Redesigning a troubled industry for the modern age

The mental health crisis is reaching a tipping point. One in five US adults has a mental health condition, which is exacerbated by uneven access to mental health services. There’s been a 30% increase in suicide rates between 1996 and 2016, and a 130% increase in depression rates for young adults between 2005 and 2014. As a country, we’re facing $193 billion in lost earnings attributed to mental illness. Despite these staggering numbers, the stigma against mental health prevails, which often translates into a highly unsatisfactory experience for those seeking care.

I know. I see a therapist weekly. I’ve been doing it for years, and it’s a central component of my staying sane in an insane life strategy. But it’s not something that I’ve ever felt like I could talk openly about. My sessions have long been on my calendar in a mysterious weekly “SM” (her initials) event on Friday mornings. And when I go to her office, which is in a small professional building with a random collection of other practitioners and businesses, I’m conscious of who else is around. I never feel quite right until the door closes behind me and I’m in the privacy of her office.

And the truth is, the therapy experience has been sub-par for practitioners, as well. To meet the mental health challenges in our country, there is an enormous - and growing - army of therapists who are extremely passionate and committed to their work. When we first began digging into this space, we were shocked to learn that the mental health industry is a $15.2 billion business in the US, with over 2.5 mental health providers for every one primary care physician. It’s a labor market that’s growing up to 25% per year, but it is also incredibly fragmented and underserved. In New York City alone, 90% of providers work as sole practitioners. Such fragmentation leads to a lack of sophistication in their practices and the quality of user experience they can offer, and it’s kept the industry as a whole from moving forward.

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Despite ongoing challenges, we are fortunate to live in a time where people are paying more and more attention to overall health and wellness, and mental health specifically. One of these notable individuals is Dr. Harry Ritter, a Harvard-educated McKinsey alum turned MD turned JD. Harry’s background makes him uniquely suited to thinking broadly about innovative models for healthcare delivery. In his first foray into the tech world, Harry worked at Oscar Insurance and built the company's first clinic in Brooklyn and its national telemedicine program. He pioneered a radically differentiated and successful user experience centered around both physical space and technology, and he’s now applying those same concepts to the mental health space with his latest endeavor: Alma. The company officially opened its doors yesterday and announced $4.5 million in seed funding from Primary, First Round Capital, Rainfall Ventures, BoxGroup and Able Partners.

Alma offers a brand new model for mental health that brings together top therapists into co-practicing communities with shared access to a full-stack technology platform - scheduling, billing, client acquisition and telemedicine - and flexible access to beautiful office space designed to optimize both the therapist and client experience. When presenting Alma to 600-plus VCs and entrepreneurs at last week’s Primary NYC Summit, Harry stated, “There’s something about being able to step into a beautiful space designed specifically for its purpose that elevates the experience. These are spaces that are thoughtful and put forward as places of healing and growth, and we think that is absolutely critical to making people feel excited about the work we’re doing.”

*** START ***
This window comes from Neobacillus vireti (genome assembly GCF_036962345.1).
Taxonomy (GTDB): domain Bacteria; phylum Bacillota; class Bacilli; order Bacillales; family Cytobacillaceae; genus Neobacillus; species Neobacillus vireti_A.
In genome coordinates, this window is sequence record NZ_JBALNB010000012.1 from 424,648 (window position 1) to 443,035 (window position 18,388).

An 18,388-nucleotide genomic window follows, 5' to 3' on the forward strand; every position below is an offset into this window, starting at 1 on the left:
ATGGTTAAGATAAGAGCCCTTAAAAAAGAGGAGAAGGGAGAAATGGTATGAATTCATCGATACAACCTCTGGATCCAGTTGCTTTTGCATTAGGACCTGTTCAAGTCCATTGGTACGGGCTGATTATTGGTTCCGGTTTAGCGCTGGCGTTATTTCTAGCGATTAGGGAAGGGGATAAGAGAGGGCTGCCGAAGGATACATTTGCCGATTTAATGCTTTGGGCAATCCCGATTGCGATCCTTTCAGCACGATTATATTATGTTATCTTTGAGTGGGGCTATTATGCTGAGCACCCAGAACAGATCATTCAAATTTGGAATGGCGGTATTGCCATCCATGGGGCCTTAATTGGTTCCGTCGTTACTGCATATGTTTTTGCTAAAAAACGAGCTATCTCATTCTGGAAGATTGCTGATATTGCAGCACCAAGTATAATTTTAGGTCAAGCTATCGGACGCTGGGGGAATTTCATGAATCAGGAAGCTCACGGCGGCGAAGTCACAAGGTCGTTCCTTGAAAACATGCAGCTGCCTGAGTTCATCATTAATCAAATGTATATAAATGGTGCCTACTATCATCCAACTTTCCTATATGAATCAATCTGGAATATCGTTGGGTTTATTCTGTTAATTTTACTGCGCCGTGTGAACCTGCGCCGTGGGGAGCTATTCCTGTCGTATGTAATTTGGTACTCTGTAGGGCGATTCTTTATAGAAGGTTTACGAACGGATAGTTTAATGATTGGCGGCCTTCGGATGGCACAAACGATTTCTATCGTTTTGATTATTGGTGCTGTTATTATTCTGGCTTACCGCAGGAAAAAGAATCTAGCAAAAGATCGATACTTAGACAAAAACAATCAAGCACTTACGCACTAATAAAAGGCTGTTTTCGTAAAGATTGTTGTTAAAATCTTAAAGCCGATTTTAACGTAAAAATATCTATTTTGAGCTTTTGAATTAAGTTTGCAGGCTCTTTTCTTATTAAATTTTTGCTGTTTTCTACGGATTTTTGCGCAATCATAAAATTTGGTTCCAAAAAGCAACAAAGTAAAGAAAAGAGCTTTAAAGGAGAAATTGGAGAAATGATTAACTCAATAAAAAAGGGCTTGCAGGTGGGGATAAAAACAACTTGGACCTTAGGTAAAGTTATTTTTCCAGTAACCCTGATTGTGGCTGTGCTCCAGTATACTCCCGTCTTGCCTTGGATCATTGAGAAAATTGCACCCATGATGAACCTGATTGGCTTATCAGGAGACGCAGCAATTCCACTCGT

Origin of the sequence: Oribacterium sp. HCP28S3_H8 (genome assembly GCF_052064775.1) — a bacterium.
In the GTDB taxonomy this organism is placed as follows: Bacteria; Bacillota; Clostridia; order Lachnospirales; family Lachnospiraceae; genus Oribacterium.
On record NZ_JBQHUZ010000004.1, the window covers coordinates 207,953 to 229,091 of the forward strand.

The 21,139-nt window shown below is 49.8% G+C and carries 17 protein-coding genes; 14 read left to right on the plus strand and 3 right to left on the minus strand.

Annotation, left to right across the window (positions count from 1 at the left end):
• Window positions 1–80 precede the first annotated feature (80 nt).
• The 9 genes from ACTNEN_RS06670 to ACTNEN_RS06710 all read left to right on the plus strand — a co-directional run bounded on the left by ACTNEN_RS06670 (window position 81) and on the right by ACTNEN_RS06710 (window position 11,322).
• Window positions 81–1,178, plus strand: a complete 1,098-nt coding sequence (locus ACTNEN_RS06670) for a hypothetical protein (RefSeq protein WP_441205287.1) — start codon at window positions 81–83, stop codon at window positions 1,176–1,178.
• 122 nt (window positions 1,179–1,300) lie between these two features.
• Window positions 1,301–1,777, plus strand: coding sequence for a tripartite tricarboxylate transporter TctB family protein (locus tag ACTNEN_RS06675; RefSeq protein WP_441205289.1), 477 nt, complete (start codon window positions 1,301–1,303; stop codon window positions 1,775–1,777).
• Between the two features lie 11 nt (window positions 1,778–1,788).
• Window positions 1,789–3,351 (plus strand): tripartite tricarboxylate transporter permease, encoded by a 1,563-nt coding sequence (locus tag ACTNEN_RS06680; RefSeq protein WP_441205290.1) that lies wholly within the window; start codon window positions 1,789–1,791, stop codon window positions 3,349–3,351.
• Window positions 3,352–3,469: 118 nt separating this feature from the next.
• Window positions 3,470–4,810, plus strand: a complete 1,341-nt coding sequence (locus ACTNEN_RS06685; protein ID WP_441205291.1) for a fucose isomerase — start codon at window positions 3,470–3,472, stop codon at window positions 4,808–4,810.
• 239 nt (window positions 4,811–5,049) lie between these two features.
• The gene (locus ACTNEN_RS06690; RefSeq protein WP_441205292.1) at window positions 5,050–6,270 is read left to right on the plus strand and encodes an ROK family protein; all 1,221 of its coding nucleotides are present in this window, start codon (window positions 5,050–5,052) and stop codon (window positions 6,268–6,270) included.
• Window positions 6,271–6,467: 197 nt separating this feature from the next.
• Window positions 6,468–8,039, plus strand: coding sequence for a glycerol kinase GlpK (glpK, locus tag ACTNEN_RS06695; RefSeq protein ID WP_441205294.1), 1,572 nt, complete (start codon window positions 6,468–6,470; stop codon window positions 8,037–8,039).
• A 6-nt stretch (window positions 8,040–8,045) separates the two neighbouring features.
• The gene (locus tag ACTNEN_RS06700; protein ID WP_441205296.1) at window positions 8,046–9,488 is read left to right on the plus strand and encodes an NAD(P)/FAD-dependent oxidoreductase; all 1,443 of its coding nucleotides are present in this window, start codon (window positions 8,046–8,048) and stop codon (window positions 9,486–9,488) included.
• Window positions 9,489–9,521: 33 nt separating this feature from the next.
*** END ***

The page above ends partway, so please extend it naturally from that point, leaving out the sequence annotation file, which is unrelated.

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The company’s first location - in Midtown - has 18 individual treatment rooms; space for group therapy; spaces for telemedicine; meditation pods powered by HeadSpace; and an event space for seminars, gathering and learning to facilitate the sort of close-knit practitioner community that has been so lacking in the field to date. It’s a space that feels like the lovechild of a Four Seasons spa and a OneMedical clinic. One that makes the typical sterile, impersonal waiting rooms feel almost cruel in comparison.

And while physical space is such an important component of the business, the platform has evolved into much, much more. In time, we envision Alma as being relevant to every wellness professional in the country, regardless of their location. Practitioners who do not need or can't access Alma’s physical spaces will get value from a digital-only membership option, enjoying Alma’s proprietary practice management technology, lead-gen assistance, community of like-minded professionals and other benefits to come. Alma combines the best elements of WeWork for shared space and community; ZocDoc does for discovery; MindBody for booking/billing/scheduling; and Teladoc for telemedicine. It sits at the intersection of those offerings, bringing a holistic and very disruptive approach to an eager community that is desperate for change.

Part of what is so special about Alma is the way it delivers value to all constituents. Of course, consumers are major recipients of Alma’s elevated experience. But as Harry notes, “Great therapists need to be taken care of too.” Being a mental health practitioner is an incredibly lonely, emotionally demanding and intense profession, and Alma is doing its part to alleviate those stresses by building a cohesive practitioner community unlike any that has ever existed. We are honored to be a part of Alma’s journey as it paves the way for a healthier future.